The Paddyfields could be considered a chamber of commerce for country music.
"A lot of people make comments that they never liked country music, but they like us," says Gigi Paddy. "It's the harmony thatopens up another dimension for people."
They come by their harmony naturally. The sister trio turned professional about five years ago at the urging of relatives at family gatherings. They made their debut at a music competition on the EasternShore.
Originally from Churchton, this South County trio -- Gigi,Christy, and Chelle (pronounced Shelly) -- range in age from their early 20s to their early 30s. They are the featured act at 7 p.m. tomorrow night for the final concert in the South County Cultural Arts Series, at the Lula Scott Center in Shadyside.
"We're known locally," said Christy, "and just this year we're starting to get called for jobs instead of having to call. We have a four-song demonstration tape that we sell at our concerts, and we've talked with some people down in Nashville."
All three credit their parents with much of the support that has kept their efforts alive.
Their mother, Ida, handles the administrative end. Their father, Warren, a farmer and former member of the county police department, provides financial support.
As Gigi says, "If it weren't for Mom and Dad, we wouldn't be here -- I mean besides the most obvious sense. They're our chief supportersand fans. Last year, we went to Nashville on Dad's tobacco crop, andwe're looking to do it again this year."
"We really enjoy it," said Ida Paddy, "and I really enjoy managing the girls. Everyone we've met has been so helpful. And the best thing has been that we've progressed to the point that we feel that we are really quality show material."
Another mark of their growing recognition, at least regionally, is that for the past two years the Paddyfields have been chosen to perform the theme songs of Washington's annual Cherry Blossom Festival.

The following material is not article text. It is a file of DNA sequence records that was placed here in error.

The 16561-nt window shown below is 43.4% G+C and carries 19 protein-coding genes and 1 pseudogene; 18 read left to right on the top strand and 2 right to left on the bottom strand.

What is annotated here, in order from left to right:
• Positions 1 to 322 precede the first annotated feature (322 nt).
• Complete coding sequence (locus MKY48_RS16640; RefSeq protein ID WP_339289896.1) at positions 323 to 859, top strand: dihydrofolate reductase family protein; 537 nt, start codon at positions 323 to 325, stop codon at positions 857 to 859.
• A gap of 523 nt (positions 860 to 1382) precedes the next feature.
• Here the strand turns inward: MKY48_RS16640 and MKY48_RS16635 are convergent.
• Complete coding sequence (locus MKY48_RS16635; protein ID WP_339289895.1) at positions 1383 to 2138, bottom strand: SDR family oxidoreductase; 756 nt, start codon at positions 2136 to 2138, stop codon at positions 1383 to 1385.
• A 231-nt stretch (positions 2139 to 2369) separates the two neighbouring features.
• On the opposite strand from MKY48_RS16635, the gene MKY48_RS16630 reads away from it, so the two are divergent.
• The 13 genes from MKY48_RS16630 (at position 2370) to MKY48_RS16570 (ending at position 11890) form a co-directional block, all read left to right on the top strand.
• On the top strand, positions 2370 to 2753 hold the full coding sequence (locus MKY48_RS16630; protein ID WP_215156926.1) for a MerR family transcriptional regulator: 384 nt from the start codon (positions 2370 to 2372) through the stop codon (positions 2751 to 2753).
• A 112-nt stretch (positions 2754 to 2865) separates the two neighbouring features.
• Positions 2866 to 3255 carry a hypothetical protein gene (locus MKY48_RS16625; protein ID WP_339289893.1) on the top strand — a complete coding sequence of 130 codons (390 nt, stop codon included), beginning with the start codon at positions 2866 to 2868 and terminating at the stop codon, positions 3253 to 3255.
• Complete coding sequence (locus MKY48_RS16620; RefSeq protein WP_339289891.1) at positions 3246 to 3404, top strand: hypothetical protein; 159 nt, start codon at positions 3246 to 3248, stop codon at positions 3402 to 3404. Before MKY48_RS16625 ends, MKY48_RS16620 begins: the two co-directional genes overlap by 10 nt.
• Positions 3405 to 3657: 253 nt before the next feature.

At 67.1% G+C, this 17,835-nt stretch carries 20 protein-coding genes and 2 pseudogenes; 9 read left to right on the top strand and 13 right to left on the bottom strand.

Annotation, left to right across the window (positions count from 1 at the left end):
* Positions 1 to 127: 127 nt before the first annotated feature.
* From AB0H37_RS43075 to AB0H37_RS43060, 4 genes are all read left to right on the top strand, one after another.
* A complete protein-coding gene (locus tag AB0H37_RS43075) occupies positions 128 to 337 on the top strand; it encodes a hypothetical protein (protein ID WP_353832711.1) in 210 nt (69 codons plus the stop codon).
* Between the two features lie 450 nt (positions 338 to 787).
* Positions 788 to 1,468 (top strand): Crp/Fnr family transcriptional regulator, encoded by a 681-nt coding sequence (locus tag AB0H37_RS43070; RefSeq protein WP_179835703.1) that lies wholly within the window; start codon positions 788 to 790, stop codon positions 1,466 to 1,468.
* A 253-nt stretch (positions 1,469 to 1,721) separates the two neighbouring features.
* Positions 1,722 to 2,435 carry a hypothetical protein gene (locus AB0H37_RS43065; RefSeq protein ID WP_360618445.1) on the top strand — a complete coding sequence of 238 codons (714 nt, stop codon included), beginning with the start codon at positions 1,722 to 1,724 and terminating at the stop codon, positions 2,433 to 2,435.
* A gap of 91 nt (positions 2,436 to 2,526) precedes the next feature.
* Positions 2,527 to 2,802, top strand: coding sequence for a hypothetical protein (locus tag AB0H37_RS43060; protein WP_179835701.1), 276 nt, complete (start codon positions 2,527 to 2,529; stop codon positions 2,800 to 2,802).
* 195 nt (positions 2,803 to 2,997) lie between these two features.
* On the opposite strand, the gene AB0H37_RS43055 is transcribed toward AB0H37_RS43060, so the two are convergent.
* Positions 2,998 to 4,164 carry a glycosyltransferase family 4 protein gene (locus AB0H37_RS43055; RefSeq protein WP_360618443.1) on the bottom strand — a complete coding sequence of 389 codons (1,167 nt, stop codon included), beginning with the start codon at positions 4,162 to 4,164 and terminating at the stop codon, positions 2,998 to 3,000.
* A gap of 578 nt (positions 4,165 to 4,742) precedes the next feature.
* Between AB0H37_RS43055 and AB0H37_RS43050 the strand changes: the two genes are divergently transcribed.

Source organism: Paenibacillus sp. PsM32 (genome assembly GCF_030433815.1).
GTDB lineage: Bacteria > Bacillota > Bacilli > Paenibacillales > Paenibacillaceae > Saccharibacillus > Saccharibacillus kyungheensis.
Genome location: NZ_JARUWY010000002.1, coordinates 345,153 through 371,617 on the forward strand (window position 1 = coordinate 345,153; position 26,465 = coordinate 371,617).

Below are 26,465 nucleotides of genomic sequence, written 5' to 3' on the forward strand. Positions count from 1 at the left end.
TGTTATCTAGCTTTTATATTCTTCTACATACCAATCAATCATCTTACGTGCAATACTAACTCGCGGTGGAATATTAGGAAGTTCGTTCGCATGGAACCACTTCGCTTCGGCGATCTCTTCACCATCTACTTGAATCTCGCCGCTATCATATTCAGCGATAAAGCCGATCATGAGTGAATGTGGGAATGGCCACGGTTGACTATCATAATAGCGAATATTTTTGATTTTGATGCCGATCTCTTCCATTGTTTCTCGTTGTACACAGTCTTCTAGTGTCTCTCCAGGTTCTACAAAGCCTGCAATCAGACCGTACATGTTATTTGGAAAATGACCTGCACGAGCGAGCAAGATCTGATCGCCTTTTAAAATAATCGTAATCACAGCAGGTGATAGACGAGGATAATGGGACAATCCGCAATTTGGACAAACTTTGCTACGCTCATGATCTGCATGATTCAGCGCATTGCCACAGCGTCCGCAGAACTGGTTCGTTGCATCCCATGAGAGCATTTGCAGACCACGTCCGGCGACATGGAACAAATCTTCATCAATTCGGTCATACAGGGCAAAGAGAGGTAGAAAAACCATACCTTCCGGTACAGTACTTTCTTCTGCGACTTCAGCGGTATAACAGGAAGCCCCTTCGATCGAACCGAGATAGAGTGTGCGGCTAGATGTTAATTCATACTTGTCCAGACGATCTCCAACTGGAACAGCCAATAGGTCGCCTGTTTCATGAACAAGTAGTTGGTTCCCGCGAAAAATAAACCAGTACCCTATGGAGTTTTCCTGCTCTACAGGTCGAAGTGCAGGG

"It takes a while to get established," said Christy, "but there areplaces where we've been asked back once and even twice. We're branching out into the tri-state area of Maryland, Pennsylvania and West Virginia. Plus, we're having a good time."
None of the three plays musical instruments. Instead, they either work with a band, knownas Rock 'n Country, or with pre-recorded music.
They have an easy-going style, marked by smooth harmonies and strong solos from each singer.
They created their musical name, the Paddyfields, partly from their family heritage, partly because it fell to eldest sister Christy to fill out the application forms for the music contest.
"I didn't know what to call us, so I wrote down 'Paddyfields,' " she said. "Our name was Padfield back in England, and when we got to America it was shortened to Paddy."
The sisters claim a wide range of interests and influences. "We like some of Patsy Cline's things," said Christy, "and in the current country music scene like the bands Restless Heart, Shenandoah, and singers like Kathy Mattea and Winona Judd."
"I love Jimmy Buffett," added Gigi, "and he's not even country, and Wilson Phillips of rock 'n' roll.
Chelle sings the praises of anunconventional rock band called Extreme, citing their willingness topunctuate their heavy metal sound with harmonies as well as a capella sections.
But for the Paddys, it probably was inevitable that they wound up in the country genre.
"We grew up on country music," Gigi said. "Our dad's always been a big country music fan and living out in the country, we were brought up on Hank Williams and Chet Atkins and Roger Miller and all those guys. It just seemed kind of natural."
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